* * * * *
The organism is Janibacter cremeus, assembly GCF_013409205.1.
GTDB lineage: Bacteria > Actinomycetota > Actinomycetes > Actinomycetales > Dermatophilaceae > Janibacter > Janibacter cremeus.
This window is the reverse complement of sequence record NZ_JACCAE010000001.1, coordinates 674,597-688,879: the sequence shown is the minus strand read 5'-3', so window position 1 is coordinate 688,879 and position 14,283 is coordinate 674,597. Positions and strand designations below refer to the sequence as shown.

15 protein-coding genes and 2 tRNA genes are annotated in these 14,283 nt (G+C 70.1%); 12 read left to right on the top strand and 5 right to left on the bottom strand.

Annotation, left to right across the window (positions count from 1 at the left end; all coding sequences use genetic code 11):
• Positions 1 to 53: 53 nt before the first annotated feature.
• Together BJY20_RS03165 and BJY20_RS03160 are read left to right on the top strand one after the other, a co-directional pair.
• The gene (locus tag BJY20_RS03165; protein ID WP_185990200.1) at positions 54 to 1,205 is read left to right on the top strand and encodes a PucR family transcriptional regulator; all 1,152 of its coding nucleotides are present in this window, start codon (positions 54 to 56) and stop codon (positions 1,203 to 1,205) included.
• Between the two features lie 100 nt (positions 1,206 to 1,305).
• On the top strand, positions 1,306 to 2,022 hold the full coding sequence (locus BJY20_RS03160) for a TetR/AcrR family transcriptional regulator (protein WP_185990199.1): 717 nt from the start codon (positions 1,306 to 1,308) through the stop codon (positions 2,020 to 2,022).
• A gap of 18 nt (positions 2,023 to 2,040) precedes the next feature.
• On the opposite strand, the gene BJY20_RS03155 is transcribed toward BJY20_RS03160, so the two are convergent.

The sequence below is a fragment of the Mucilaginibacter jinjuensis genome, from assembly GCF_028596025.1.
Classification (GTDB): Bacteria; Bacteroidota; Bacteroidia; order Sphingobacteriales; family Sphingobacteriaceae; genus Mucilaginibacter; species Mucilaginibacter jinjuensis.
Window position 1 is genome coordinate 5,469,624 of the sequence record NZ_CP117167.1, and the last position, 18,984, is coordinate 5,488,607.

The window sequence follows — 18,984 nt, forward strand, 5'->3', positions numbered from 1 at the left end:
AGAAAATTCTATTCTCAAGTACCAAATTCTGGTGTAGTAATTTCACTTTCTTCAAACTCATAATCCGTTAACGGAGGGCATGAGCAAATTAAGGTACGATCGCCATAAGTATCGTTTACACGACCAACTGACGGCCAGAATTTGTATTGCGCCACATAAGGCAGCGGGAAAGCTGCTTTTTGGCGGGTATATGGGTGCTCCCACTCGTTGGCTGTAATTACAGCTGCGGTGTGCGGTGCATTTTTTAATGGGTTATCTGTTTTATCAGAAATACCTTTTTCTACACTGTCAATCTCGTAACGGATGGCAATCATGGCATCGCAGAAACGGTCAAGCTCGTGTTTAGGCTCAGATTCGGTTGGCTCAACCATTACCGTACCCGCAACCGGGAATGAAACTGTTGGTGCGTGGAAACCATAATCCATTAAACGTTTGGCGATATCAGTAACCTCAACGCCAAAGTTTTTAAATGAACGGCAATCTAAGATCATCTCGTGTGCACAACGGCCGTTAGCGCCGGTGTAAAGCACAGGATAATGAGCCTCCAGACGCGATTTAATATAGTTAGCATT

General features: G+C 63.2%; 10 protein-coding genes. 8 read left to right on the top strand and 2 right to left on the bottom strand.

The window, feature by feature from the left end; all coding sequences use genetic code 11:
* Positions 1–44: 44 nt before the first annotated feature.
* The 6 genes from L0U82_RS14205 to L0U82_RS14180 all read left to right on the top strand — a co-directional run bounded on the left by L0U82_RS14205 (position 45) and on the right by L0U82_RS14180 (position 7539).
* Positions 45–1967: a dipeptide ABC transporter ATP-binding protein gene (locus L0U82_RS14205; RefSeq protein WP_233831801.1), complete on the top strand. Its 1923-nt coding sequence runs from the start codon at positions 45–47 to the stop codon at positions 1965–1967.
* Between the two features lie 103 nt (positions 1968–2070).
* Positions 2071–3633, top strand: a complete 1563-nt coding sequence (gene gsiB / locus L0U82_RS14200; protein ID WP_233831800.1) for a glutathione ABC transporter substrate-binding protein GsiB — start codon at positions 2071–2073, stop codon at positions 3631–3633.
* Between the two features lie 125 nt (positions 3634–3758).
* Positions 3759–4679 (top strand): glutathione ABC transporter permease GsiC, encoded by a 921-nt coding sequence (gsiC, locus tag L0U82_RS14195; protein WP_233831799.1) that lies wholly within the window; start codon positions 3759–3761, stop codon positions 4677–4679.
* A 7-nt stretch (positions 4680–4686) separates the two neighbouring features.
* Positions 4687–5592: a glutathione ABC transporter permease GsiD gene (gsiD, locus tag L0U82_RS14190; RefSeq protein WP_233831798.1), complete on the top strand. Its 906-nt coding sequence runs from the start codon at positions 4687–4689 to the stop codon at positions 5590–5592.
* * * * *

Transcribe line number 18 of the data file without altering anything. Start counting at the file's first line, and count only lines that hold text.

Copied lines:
General features: G+C 63.2%; 10 protein-coding genes. 8 read left to right on the top strand and 2 right to left on the bottom strand.